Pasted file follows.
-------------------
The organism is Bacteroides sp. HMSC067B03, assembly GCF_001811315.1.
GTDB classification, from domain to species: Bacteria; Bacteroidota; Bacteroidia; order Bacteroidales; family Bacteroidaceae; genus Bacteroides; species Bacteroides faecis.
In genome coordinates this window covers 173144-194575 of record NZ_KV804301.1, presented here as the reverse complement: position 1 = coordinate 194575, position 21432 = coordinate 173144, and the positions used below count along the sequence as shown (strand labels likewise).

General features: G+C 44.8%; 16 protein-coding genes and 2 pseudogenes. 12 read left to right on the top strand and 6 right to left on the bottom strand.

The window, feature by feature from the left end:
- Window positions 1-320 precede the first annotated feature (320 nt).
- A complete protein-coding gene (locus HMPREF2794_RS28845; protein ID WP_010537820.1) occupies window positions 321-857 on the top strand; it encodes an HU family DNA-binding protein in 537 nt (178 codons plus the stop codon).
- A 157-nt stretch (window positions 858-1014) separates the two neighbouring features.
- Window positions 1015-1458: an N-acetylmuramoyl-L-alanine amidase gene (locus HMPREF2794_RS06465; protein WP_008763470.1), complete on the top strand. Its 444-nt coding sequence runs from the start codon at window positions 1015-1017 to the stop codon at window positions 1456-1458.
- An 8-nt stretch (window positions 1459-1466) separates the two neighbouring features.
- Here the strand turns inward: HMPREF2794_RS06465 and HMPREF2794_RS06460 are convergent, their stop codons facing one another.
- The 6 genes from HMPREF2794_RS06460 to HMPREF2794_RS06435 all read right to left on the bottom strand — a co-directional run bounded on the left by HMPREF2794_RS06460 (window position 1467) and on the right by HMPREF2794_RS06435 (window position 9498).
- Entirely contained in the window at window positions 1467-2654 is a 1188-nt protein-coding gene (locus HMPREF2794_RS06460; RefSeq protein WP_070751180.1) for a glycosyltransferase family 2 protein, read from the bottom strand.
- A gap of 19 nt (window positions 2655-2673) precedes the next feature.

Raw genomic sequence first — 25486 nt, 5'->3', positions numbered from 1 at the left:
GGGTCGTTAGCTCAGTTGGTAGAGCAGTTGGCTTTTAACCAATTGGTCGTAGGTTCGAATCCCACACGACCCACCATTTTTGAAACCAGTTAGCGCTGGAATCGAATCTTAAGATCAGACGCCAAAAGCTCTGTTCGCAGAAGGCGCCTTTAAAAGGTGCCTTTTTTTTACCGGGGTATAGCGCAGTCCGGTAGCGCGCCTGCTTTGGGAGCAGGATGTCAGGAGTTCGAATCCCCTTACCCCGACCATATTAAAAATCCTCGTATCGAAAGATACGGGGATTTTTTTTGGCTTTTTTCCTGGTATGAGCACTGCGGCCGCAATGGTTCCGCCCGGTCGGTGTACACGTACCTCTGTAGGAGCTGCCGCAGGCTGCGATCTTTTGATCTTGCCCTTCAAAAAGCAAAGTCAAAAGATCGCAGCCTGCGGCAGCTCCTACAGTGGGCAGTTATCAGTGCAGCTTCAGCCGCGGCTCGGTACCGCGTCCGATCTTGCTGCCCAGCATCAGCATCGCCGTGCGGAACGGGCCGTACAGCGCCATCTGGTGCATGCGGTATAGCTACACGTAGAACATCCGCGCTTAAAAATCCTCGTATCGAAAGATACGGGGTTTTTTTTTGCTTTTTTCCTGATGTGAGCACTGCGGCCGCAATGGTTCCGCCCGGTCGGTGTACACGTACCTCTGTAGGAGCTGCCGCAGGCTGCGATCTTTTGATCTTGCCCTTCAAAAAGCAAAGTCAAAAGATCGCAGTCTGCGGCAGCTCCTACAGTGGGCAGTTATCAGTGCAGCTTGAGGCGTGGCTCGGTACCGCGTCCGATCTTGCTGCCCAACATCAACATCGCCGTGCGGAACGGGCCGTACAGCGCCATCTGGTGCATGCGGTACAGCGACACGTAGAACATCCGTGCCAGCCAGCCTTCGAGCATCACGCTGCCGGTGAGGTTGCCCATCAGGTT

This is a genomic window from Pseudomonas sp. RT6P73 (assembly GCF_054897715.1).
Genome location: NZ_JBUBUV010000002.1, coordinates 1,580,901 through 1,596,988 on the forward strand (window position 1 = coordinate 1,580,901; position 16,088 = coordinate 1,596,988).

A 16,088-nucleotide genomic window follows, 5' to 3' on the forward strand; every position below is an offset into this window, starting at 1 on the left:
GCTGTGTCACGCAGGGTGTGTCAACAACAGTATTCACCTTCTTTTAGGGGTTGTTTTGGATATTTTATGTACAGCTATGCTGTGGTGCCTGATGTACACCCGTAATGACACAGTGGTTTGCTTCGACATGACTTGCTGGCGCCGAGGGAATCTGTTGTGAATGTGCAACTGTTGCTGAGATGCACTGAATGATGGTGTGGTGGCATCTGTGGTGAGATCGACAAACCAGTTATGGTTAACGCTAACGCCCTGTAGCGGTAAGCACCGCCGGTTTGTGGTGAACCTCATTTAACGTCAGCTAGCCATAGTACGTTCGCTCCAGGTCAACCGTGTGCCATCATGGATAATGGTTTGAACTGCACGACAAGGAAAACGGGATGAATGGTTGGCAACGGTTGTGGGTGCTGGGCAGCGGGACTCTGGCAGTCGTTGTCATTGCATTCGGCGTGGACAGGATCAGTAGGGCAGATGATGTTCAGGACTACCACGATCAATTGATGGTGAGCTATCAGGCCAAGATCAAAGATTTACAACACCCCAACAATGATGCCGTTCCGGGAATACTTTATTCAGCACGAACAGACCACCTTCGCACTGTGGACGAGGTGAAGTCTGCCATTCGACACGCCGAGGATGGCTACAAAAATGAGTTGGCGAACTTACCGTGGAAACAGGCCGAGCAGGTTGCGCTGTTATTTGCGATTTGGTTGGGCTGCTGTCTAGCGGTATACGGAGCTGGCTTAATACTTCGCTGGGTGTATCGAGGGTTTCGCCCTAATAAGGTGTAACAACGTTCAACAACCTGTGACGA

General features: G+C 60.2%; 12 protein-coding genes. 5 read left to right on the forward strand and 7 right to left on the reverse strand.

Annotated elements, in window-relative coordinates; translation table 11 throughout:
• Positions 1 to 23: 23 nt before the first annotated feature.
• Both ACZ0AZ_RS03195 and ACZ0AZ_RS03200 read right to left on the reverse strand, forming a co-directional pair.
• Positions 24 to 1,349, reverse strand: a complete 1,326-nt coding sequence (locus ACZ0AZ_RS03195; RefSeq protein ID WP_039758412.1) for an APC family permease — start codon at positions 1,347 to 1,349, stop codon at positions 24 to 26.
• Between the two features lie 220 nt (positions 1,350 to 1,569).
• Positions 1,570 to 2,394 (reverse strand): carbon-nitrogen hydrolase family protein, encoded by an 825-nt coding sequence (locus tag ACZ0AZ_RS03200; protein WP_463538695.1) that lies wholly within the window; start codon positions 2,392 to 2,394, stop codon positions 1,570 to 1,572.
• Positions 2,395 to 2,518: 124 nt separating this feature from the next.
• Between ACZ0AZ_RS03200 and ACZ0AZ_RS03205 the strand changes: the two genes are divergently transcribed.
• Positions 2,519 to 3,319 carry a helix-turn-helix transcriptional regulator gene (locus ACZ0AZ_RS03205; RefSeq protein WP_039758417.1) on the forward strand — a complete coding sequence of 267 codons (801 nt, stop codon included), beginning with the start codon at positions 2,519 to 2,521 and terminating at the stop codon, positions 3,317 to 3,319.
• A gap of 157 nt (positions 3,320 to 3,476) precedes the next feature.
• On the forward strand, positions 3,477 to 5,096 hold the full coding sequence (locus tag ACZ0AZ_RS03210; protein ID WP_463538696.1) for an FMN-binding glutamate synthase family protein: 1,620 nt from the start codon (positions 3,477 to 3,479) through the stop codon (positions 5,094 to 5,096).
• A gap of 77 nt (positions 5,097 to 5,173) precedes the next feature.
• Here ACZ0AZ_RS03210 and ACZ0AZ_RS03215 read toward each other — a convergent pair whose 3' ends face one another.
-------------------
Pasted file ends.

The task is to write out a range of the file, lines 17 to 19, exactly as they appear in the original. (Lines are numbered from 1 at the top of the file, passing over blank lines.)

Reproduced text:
This is a genomic window from Pseudomonas sp. RT6P73 (assembly GCF_054897715.1).
Genome location: NZ_JBUBUV010000002.1, coordinates 1,580,901 through 1,596,988 on the forward strand (window position 1 = coordinate 1,580,901; position 16,088 = coordinate 1,596,988).

A 16,088-nucleotide genomic window follows, 5' to 3' on the forward strand; every position below is an offset into this window, starting at 1 on the left: